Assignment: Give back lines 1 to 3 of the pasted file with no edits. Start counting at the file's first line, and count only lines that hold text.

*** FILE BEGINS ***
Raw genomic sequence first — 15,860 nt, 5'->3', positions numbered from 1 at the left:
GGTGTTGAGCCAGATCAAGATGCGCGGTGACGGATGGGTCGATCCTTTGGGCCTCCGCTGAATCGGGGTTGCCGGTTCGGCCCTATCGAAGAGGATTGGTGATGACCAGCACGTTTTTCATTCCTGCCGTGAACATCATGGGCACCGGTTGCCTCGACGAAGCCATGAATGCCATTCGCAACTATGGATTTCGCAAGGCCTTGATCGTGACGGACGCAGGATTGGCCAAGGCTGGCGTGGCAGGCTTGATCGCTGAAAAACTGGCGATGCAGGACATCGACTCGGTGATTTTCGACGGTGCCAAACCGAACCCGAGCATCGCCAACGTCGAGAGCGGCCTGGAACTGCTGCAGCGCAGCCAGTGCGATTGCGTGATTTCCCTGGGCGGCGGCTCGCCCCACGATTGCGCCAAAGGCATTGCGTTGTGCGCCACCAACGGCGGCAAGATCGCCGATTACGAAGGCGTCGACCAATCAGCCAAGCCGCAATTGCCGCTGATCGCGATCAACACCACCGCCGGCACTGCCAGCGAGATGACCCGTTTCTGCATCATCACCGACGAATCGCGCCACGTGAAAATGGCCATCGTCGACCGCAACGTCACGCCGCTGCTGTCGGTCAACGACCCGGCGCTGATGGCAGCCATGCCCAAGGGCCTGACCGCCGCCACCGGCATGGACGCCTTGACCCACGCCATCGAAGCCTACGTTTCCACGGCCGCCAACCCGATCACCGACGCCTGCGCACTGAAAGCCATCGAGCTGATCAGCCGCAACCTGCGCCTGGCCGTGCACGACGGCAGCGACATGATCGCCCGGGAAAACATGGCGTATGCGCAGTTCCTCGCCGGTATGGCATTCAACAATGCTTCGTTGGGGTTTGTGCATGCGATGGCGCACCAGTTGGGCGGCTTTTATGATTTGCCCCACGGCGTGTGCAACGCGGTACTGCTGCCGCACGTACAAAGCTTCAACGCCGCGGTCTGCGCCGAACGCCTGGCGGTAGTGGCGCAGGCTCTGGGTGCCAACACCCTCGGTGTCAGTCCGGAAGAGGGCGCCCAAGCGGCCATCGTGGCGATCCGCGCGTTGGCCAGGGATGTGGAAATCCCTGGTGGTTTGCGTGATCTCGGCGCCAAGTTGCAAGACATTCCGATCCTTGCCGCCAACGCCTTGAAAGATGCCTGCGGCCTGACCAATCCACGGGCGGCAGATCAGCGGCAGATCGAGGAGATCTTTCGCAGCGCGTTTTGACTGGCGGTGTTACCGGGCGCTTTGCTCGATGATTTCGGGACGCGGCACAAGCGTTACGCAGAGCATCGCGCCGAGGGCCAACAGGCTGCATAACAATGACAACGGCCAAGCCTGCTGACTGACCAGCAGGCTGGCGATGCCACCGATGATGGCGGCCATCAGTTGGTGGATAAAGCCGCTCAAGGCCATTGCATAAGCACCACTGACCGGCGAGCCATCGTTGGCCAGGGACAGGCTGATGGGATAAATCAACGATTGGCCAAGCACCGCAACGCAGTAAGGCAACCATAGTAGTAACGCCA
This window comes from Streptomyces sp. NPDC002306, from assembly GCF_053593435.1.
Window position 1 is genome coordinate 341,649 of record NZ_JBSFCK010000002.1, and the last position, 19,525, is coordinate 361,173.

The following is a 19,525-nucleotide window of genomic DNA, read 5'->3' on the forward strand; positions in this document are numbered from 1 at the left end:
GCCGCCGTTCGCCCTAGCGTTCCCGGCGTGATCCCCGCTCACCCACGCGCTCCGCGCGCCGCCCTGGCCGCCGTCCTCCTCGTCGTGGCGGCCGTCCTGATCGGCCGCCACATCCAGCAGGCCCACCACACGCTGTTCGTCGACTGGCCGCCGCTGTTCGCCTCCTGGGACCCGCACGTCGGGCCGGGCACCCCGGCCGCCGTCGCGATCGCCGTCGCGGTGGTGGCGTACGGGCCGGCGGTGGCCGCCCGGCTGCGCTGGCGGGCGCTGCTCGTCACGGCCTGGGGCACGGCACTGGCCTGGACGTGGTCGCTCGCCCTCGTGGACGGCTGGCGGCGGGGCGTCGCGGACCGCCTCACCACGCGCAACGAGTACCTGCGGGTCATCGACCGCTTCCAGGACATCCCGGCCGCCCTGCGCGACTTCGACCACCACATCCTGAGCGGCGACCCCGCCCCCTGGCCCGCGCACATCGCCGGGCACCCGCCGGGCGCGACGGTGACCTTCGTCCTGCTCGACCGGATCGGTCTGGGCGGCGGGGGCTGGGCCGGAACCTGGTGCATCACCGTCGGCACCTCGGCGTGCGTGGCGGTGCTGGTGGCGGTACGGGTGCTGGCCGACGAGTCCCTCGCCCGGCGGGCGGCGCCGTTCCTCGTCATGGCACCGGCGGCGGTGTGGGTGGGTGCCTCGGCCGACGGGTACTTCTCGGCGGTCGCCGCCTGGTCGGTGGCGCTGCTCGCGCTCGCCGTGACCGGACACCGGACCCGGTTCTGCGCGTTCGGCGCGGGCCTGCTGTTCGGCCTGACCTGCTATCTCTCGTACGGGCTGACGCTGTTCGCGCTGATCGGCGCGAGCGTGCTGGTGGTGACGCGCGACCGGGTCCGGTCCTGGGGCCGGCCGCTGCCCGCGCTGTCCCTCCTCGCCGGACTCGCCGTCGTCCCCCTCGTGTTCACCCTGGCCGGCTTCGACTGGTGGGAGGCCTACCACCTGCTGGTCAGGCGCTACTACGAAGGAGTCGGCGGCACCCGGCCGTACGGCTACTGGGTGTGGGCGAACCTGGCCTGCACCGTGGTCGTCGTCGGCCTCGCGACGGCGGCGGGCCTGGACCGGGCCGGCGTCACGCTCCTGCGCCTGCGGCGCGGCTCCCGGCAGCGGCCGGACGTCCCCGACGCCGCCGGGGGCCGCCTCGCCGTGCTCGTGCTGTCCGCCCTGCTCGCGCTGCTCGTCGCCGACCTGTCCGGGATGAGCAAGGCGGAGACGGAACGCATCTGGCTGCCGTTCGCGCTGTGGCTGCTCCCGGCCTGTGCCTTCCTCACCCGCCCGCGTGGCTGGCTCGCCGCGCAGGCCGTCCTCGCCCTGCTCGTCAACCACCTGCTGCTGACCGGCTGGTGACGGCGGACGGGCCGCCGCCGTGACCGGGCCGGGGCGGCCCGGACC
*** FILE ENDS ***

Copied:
Raw genomic sequence first — 15,860 nt, 5'->3', positions numbered from 1 at the left:
GGTGTTGAGCCAGATCAAGATGCGCGGTGACGGATGGGTCGATCCTTTGGGCCTCCGCTGAATCGGGGTTGCCGGTTCGGCCCTATCGAAGAGGATTGGTGATGACCAGCACGTTTTTCATTCCTGCCGTGAACATCATGGGCACCGGTTGCCTCGACGAAGCCATGAATGCCATTCGCAACTATGGATTTCGCAAGGCCTTGATCGTGACGGACGCAGGATTGGCCAAGGCTGGCGTGGCAGGCTTGATCGCTGAAAAACTGGCGATGCAGGACATCGACTCGGTGATTTTCGACGGTGCCAAACCGAACCCGAGCATCGCCAACGTCGAGAGCGGCCTGGAACTGCTGCAGCGCAGCCAGTGCGATTGCGTGATTTCCCTGGGCGGCGGCTCGCCCCACGATTGCGCCAAAGGCATTGCGTTGTGCGCCACCAACGGCGGCAAGATCGCCGATTACGAAGGCGTCGACCAATCAGCCAAGCCGCAATTGCCGCTGATCGCGATCAACACCACCGCCGGCACTGCCAGCGAGATGACCCGTTTCTGCATCATCACCGACGAATCGCGCCACGTGAAAATGGCCATCGTCGACCGCAACGTCACGCCGCTGCTGTCGGTCAACGACCCGGCGCTGATGGCAGCCATGCCCAAGGGCCTGACCGCCGCCACCGGCATGGACGCCTTGACCCACGCCATCGAAGCCTACGTTTCCACGGCCGCCAACCCGATCACCGACGCCTGCGCACTGAAAGCCATCGAGCTGATCAGCCGCAACCTGCGCCTGGCCGTGCACGACGGCAGCGACATGATCGCCCGGGAAAACATGGCGTATGCGCAGTTCCTCGCCGGTATGGCATTCAACAATGCTTCGTTGGGGTTTGTGCATGCGATGGCGCACCAGTTGGGCGGCTTTTATGATTTGCCCCACGGCGTGTGCAACGCGGTACTGCTGCCGCACGTACAAAGCTTCAACGCCGCGGTCTGCGCCGAACGCCTGGCGGTAGTGGCGCAGGCTCTGGGTGCCAACACCCTCGGTGTCAGTCCGGAAGAGGGCGCCCAAGCGGCCATCGTGGCGATCCGCGCGTTGGCCAGGGATGTGGAAATCCCTGGTGGTTTGCGTGATCTCGGCGCCAAGTTGCAAGACATTCCGATCCTTGCCGCCAACGCCTTGAAAGATGCCTGCGGCCTGACCAATCCACGGGCGGCAGATCAGCGGCAGATCGAGGAGATCTTTCGCAGCGCGTTTTGACTGGCGGTGTTACCGGGCGCTTTGCTCGATGATTTCGGGACGCGGCACAAGCGTTACGCAGAGCATCGCGCCGAGGGCCAACAGGCTGCATAACAATGACAACGGCCAAGCCTGCTGACTGACCAGCAGGCTGGCGATGCCACCGATGATGGCGGCCATCAGTTGGTGGATAAAGCCGCTCAAGGCCATTGCATAAGCACCACTGACCGGCGAGCCATCGTTGGCCAGGGACAGGCTGATGGGATAAATCAACGATTGGCCAAGCACCGCAACGCAGTAAGGCAACCATAGTAGTAACGCCA
This window comes from Streptomyces sp. NPDC002306, from assembly GCF_053593435.1.